Amazon Web Services (AWS) Spot Fleets are collections of AWS spot instances, virtual servers from Amazon’s pool of spare capacity, offered at discounts of up to 90%. Spot instances need to be carefully managed, because they are terminated by Amazon at short notice when the market price goes about your bidding price.
Applications can make requests for Spot Fleets via the Spot Fleet application programming interface (API) or the command line interface (CLI). Because spot instances pricing often changes, EC2 constantly attempts to balance the capacity according to predefined values.
To request a Spot Fleet, you need to define a maximum price per instance hour and the desired target capacity. You are also asked to input launch specifications, defining instance types, number of required instances, and choosing availability zones.
When AWS needs to draw from the spare EC2 capacity to service customers who purchased reserved instances, savings plans or on-demand instances, they will terminate the spot instances and launch replacement instances.
When fulfilling a Spot Fleet request, AWS Spot Fleets automatically chooses the lowest-priced instances. Once Spot Fleets are enabled, the system keeps automatically managing all provisioned instance collections.
This is part of our series of articles about AWS Auto Scaling.
In this article, you will learn:
The basic problem with spot instances is that they can be terminated at short notice. This can be problematic for many types of applications, in particular mission critical applications. The application must be able to withstand the failure of any component running on a spot instance, smoothly moving that component to another spot instance or an on-demand instance.
Another challenge is that spot instance availability is very volatile. If the organization specifies one instance type and availability zone for its spot instances, there is a high risk that specific type of spot instance will not remain available as long as needed. However, by mixing instance types and offering several possible availability zones, there is a bigger chance of maintaining spot instance availability.
The idea behind Spot Fleet is to allow Amazon users to:
Spot Fleets also allows developers to specify scripts that should run in the event of instance termination. Previously, this would be done by a controller application, which represents a single point of failure. Now, developers can hand over management of spot instance termination to an Amazon service.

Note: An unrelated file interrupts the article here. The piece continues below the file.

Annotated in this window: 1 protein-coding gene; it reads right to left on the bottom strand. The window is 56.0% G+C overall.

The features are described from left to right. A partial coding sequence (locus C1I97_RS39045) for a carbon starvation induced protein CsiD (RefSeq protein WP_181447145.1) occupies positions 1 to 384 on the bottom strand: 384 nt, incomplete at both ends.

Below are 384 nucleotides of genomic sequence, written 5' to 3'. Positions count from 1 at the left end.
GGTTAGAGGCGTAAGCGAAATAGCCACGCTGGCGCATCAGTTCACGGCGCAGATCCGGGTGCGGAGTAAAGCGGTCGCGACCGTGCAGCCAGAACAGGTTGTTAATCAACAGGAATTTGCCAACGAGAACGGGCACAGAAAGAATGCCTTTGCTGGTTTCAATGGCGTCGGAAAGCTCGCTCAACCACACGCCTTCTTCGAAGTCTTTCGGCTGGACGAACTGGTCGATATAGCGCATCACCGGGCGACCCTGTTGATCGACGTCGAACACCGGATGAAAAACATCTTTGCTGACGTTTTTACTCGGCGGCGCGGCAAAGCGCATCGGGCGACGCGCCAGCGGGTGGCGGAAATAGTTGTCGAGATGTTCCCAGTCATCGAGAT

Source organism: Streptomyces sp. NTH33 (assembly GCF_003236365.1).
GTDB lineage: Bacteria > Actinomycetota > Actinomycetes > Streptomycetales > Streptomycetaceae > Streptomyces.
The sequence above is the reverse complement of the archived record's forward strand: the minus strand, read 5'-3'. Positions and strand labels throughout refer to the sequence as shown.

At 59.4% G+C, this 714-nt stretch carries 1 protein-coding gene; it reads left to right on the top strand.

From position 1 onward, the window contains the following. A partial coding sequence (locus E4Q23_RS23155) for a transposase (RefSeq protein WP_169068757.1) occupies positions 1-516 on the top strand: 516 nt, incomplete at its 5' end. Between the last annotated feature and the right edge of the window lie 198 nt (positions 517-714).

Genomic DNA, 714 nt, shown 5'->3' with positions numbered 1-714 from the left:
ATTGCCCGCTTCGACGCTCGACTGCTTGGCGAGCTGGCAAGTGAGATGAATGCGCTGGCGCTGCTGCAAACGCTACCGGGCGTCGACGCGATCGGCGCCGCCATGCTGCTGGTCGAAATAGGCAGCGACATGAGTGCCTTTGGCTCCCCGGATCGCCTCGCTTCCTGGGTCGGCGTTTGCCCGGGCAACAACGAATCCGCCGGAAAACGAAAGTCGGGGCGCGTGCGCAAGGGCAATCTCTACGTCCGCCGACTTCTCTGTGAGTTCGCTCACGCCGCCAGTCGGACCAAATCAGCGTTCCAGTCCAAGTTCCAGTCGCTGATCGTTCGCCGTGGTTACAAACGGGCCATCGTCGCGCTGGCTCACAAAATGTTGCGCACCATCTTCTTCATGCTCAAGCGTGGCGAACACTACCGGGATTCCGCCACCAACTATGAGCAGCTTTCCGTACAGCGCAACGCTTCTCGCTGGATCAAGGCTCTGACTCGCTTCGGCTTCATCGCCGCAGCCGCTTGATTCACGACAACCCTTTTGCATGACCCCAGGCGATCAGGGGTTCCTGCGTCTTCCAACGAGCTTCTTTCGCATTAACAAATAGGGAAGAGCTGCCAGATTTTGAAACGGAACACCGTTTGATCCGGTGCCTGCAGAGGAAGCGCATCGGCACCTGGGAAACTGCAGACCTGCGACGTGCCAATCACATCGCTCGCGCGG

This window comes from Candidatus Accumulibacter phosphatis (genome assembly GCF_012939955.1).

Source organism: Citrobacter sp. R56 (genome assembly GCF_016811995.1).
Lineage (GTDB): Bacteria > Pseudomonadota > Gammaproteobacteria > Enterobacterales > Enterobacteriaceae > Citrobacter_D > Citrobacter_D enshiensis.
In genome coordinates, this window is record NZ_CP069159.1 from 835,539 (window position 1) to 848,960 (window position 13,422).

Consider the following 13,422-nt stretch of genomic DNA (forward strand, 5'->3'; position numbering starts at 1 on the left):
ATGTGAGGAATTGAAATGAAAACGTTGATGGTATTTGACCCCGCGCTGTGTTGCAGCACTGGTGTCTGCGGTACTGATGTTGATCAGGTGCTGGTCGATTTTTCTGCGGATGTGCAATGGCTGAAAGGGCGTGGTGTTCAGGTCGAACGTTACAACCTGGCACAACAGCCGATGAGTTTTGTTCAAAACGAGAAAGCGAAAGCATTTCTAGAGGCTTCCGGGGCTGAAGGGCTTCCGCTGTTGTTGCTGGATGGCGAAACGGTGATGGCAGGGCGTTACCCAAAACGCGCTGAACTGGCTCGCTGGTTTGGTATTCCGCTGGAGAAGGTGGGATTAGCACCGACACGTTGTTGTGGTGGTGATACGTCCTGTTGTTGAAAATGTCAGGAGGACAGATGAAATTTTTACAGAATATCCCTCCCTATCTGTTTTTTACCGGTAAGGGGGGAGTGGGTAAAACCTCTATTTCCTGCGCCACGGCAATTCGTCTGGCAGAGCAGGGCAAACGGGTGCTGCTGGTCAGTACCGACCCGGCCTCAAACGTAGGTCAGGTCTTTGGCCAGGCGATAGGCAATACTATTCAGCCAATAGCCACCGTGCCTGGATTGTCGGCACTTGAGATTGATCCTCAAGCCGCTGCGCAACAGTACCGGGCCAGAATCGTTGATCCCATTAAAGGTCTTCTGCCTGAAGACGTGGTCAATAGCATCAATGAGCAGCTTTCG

To create a Spot Fleet, you need to issue a Spot Fleet request, specifying:
There are two types of Spot Fleet requests:
Before making a Spot Fleet request, you should carefully consider which instance types will meet your application requirements, and what portion of the fleet should be on-demand instances, to ensure that in case spot instances are terminated, at least some of your instances will remain active.
Auto scaling lets you automatically increase or decrease a Spot Fleet's target capacity based on current demand. Spot Fleet can launch additional instances (scale out) or terminate instances (scale in) within a specified range, based on one of several scaling strategies.
Spot Fleet supports the following types of auto scaling:
AWS Spot Fleet is a major improvement over previous methods of managing spot instances, but it is still lacking.
Spot by NetApp allows you to reliably run even mission-critical and production workloads on EC2 spot instances. With predictive rebalancing algorithms, spot instance interruptions are detected up to an hour in advance with proactive replacement of the at-risk instance(s). In the event that there are no available spot instances, fallback to on-demand instances will occur, thereby guaranteeing workload continuity. If there are available, unused Savings Plans or RIs, Spot by NetApp will leverage those before spinning up new spot instances to ensure maximum cost-efficiency.
for up to 20 instances